Wednesday, November 19, 2014

Brinckerhoff Cemetery still needs help

From the Queens Courier:

A preservation group is trying to save a colonial-era burial ground in Fresh Meadows from fading away.

The Brinckerhoff Cemetery was designated a landmark in 2012 by the city. But the small plot of land is privately owned by Linda Cai.

“If we didn’t fight for the cemetery this could have been developed and the grounds desecrated,” said Yolanda Dela Cruz-Gallagher, president of Friends of the Brinckerhoff Colonial Cemetery. “And we could have lost the historical essence of our forefather.”

Dela Cruz-Gallagher and her preservation organization are raising money to buy the property. The current owner is asking for $150,000.

“We have no money,” Dela Cruz-Gallagher said. “And so we’re asking the public for support.”

Dela Cruz-Gallagher and other Queens historical groups believe there are over 70 tombstones in the cemetery, but none of them are visible due to the overgrowth of weeds and a lack of maintenance.

The Queens Preservation Council doesn’t have any plans to financially support Friends of the Brinckerhoff Colonial Cemetery. But Grubler said that doesn’t mean they won’t help in the future.

In 2012, when the site was designated as a historical landmark, former City Councilman James Gennaro lobbied hard to win the site’s landmark status, according to earlier reports.

Gennaro also said that a nonprofit group with the financial ability should buy the property. While Dela Cruz-Gallagher’s preservation group is a nonprofit, they aren’t close to the $150,000 needed to buy the property.

Council Member Rory Lancman has promised to fund the acquisition.


Anonymous said...

Notice that anything that stands in the way of development, be it a community historical society or even a freakin' place where people are buried, it sweems below the radar of our media hogging elected officials that always seems to be 'proud' to this bullshit or 'amazed' at that voting block.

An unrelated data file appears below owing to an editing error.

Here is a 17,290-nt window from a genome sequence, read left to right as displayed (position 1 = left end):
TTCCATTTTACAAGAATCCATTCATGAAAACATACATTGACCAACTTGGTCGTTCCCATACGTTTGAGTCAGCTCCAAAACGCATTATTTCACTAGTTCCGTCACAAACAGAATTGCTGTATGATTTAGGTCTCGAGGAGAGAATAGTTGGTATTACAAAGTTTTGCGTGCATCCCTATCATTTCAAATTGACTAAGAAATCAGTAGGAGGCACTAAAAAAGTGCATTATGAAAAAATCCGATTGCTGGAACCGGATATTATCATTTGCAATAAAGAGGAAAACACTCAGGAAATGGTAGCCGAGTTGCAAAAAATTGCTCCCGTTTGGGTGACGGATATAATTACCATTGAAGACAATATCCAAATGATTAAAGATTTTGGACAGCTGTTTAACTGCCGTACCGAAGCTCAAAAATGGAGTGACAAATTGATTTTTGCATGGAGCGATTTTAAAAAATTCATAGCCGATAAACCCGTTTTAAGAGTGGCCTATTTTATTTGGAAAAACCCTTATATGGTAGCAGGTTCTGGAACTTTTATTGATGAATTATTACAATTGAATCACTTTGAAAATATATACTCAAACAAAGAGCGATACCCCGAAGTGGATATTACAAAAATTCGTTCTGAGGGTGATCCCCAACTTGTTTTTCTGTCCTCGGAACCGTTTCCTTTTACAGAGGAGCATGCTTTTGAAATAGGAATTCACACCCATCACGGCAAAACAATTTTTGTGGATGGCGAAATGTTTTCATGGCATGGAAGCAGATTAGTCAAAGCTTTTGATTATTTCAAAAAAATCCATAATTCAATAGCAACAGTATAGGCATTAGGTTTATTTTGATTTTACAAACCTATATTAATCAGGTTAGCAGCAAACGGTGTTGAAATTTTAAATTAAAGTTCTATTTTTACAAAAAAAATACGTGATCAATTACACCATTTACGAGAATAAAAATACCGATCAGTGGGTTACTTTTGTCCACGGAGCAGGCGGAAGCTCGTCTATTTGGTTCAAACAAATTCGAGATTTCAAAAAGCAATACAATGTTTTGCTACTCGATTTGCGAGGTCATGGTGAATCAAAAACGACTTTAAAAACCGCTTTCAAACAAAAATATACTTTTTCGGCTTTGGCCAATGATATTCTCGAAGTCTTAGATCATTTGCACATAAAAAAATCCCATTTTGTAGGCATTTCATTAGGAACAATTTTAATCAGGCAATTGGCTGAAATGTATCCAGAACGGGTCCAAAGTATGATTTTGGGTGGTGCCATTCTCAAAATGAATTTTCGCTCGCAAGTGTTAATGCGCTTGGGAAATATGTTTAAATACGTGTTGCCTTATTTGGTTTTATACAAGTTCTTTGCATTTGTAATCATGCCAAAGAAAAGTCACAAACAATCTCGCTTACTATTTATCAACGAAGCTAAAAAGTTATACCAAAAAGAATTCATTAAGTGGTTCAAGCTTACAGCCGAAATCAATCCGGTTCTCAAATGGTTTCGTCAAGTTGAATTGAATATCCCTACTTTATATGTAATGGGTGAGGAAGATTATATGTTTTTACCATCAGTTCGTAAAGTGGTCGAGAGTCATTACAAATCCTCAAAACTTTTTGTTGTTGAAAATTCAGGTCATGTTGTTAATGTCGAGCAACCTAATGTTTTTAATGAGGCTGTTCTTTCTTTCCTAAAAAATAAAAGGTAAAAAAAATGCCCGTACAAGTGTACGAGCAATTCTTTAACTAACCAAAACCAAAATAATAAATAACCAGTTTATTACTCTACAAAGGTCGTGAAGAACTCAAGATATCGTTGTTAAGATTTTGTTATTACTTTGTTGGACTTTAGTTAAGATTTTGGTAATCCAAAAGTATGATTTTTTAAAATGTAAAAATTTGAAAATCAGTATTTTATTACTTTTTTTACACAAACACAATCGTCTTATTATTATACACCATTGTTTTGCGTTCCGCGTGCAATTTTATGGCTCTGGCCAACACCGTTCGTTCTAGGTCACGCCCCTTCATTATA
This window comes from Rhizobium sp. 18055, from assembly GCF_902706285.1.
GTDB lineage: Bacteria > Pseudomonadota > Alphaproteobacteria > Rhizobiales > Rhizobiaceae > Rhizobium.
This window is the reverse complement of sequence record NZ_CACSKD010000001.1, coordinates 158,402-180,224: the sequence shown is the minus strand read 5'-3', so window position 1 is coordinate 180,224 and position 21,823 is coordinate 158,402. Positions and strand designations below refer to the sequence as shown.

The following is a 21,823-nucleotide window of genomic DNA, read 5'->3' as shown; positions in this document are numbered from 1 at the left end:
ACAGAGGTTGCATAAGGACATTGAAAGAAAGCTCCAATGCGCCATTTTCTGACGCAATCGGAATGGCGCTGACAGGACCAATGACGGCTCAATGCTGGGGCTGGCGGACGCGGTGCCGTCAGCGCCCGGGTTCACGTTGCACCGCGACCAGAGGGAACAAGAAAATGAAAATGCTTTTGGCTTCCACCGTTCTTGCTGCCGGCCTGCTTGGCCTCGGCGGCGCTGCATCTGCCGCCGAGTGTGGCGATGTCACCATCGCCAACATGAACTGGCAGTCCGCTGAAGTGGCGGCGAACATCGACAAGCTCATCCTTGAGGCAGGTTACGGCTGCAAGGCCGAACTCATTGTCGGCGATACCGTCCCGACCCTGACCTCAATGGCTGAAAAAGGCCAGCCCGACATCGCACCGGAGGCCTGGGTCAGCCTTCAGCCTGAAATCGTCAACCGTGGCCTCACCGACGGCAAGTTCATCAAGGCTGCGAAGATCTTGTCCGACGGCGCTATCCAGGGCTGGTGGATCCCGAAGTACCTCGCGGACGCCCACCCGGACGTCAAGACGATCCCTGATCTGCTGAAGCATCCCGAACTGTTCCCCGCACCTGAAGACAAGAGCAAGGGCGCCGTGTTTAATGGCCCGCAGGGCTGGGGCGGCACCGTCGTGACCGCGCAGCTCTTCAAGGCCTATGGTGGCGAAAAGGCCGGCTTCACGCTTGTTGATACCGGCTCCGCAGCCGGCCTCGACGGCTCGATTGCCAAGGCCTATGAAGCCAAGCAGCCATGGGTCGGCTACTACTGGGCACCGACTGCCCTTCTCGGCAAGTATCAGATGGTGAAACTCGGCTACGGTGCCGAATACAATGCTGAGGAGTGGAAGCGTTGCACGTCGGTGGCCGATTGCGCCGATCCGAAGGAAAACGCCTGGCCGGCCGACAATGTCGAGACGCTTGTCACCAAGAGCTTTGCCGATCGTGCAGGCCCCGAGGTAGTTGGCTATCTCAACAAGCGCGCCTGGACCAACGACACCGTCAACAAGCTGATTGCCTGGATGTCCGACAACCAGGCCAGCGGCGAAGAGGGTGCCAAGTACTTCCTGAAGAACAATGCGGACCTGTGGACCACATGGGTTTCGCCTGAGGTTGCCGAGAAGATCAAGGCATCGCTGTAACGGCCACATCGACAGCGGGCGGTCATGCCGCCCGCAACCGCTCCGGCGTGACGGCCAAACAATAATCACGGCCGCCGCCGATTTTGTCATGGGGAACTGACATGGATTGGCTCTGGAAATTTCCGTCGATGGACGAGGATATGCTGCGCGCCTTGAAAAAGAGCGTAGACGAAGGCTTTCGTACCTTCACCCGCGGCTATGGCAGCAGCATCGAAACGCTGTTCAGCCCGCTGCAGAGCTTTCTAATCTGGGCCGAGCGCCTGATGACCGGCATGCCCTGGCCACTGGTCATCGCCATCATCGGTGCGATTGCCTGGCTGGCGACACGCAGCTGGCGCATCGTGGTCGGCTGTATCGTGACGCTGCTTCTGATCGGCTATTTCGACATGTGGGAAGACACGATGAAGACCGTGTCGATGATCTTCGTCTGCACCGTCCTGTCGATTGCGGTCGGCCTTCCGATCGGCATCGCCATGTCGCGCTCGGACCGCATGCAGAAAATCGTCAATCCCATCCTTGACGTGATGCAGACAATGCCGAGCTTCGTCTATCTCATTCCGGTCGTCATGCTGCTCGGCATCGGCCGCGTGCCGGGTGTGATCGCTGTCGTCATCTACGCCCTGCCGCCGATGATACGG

No funding? That is bullshit.

They just don't give 2 shits.

And when it means that people's final resting place is disturbed so some slime ball developer (that makes a two bit donation to a slime ball politician) gets their way, our politicians are beneath contempt.

Anonymous said...

Rory, step up to the plate and make it happen. My strategy would be to reach out to any known descendants of the Brinckerhoffs, Dutch-American organizations and the major engineering firm Parsons-Brinckerhoff, among others.

Similar to how Martin's Field in Flushing was transformed into a tastefully-designed memorial park and how Remsen Cemetery in Rego Park is now a memorial to local revolutionaries, Brinckerhoff can be saved.

Anonymous said...

If this was in downtown brooklyn or in Manhattan, the city would be tripping over themselves to hand out money to save this place, but this is in Queens, so fuck us.

Anonymous said...

The Landmarks Commission protects communities where the average voter is on the positive side of the meter. Manhattan. Brooklyn. The Bronx, hell even Staten Island.

In Queens, where the average voter accepts everything said to them, the Commission only does a few officially sanctioned efforts (like the Clock Tower Building) but spends most of its time preparing reports for developers that show 'sensitive' areas, like cemeteries, so said developers do not have surprises.